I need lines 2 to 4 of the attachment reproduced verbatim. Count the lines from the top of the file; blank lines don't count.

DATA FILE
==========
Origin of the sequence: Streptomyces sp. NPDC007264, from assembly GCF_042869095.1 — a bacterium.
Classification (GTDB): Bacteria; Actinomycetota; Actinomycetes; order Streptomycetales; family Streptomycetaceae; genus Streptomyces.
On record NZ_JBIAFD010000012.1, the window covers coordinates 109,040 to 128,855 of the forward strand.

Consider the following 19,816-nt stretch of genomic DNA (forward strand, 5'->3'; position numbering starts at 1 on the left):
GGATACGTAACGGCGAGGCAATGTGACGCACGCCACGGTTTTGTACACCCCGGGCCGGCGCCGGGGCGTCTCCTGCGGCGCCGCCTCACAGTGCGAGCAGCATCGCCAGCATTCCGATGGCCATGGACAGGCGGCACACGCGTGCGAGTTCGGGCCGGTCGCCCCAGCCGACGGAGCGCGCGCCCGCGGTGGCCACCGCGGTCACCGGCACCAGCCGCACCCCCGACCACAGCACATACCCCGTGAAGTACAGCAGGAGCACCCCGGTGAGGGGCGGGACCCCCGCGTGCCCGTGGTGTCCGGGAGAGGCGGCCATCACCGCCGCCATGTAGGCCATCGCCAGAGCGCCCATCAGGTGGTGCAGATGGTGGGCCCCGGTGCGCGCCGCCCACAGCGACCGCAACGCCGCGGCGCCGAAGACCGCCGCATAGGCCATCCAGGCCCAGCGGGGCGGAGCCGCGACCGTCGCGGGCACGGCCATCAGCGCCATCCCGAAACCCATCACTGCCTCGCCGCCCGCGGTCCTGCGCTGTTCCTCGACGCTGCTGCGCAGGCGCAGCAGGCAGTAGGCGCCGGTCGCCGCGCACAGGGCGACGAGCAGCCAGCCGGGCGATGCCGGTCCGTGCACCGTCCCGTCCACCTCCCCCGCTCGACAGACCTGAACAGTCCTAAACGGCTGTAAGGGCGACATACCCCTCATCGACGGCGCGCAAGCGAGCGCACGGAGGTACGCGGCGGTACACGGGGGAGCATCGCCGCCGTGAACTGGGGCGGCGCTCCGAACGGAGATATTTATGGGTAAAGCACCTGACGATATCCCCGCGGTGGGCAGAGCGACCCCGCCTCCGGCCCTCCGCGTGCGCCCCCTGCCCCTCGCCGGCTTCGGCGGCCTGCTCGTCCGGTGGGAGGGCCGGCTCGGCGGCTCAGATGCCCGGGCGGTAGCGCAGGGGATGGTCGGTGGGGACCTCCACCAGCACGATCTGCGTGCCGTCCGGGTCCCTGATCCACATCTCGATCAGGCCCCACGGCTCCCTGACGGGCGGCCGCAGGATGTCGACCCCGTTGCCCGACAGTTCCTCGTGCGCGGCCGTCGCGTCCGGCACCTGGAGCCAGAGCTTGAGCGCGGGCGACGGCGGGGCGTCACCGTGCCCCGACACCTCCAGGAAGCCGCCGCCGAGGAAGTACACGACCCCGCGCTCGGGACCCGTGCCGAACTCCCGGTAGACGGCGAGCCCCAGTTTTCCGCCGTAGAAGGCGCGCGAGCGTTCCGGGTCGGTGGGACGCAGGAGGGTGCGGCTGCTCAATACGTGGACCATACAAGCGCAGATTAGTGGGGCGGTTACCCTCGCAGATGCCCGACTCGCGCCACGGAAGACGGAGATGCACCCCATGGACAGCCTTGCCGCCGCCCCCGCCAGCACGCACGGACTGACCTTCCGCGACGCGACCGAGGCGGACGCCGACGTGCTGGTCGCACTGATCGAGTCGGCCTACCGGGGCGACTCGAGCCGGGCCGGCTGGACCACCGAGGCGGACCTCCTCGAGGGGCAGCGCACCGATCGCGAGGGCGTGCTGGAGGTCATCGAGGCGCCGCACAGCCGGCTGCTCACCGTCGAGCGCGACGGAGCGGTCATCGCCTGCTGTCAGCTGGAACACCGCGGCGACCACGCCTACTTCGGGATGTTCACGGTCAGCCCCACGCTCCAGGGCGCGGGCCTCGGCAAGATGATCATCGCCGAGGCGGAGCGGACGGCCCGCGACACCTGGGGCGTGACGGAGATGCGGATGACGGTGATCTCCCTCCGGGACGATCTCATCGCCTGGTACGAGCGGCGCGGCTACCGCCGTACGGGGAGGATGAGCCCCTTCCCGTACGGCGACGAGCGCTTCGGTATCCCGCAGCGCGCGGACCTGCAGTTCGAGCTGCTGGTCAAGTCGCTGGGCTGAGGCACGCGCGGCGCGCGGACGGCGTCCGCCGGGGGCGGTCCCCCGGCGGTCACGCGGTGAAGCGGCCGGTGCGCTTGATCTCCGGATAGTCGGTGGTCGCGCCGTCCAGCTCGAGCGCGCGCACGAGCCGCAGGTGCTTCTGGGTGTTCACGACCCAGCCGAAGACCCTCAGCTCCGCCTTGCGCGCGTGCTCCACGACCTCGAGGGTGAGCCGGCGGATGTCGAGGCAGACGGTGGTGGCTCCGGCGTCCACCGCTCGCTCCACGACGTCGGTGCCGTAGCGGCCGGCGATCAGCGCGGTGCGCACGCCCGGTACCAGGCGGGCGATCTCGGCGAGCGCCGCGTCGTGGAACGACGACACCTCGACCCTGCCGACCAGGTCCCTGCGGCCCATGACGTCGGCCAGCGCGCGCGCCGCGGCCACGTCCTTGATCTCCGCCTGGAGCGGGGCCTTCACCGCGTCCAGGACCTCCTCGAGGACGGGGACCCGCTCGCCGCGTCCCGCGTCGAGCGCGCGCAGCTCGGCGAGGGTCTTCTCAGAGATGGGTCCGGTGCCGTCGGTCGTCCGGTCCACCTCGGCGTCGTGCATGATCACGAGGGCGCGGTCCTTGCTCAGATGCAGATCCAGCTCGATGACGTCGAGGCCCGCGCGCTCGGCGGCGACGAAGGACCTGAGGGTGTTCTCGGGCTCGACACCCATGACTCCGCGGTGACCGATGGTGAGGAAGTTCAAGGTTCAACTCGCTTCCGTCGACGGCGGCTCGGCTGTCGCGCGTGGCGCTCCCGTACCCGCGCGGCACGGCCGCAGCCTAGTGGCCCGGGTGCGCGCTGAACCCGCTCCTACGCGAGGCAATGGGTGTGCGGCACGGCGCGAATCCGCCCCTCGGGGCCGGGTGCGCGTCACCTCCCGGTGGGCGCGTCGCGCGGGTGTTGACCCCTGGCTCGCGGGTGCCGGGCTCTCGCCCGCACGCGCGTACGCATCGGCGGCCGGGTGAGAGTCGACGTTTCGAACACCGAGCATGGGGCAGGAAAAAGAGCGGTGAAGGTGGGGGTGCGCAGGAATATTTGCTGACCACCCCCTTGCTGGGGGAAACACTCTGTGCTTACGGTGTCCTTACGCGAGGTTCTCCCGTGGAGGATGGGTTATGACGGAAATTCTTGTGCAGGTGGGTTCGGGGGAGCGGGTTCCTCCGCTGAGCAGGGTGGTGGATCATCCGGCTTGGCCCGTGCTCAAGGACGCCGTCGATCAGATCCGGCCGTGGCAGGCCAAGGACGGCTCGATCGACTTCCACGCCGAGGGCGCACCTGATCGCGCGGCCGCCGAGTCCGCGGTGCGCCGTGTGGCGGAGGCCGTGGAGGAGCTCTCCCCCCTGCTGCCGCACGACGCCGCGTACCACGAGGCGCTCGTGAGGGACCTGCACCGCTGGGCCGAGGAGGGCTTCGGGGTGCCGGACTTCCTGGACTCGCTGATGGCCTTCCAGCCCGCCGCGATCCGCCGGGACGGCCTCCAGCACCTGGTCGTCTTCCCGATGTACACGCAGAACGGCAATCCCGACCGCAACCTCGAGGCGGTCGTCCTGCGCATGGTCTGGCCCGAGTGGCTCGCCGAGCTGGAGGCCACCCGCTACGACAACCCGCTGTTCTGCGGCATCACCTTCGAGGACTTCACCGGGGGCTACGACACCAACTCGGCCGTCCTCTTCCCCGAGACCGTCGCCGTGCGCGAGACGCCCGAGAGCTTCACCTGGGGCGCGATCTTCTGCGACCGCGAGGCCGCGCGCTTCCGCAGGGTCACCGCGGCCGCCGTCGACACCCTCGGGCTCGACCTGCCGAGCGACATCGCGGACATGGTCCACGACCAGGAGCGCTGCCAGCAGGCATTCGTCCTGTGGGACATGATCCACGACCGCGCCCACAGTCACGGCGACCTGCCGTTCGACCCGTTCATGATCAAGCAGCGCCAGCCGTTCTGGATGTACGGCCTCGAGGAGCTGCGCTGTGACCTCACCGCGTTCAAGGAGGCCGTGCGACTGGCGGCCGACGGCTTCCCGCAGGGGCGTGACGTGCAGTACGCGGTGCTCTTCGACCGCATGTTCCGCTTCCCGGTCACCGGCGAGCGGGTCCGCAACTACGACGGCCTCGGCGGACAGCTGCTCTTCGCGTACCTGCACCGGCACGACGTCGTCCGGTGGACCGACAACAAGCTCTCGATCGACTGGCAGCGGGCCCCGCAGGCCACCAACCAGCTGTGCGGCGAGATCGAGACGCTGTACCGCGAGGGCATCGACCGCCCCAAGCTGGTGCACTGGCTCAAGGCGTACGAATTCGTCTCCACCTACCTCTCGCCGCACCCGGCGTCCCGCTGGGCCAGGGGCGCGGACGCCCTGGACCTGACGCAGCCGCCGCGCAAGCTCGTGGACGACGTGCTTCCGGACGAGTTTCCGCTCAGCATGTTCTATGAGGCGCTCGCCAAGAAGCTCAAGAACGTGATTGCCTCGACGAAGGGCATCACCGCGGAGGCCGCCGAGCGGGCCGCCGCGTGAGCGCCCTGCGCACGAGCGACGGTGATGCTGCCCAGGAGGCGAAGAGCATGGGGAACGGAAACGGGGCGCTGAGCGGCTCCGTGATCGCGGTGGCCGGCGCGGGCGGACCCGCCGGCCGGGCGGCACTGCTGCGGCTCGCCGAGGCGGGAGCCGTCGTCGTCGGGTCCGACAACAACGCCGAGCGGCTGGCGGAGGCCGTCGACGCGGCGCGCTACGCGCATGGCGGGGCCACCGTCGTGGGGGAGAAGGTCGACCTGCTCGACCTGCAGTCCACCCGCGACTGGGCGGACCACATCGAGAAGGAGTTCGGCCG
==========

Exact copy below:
Classification (GTDB): Bacteria; Actinomycetota; Actinomycetes; order Streptomycetales; family Streptomycetaceae; genus Streptomyces.
On record NZ_JBIAFD010000012.1, the window covers coordinates 109,040 to 128,855 of the forward strand.

Consider the following 19,816-nt stretch of genomic DNA (forward strand, 5'->3'; position numbering starts at 1 on the left):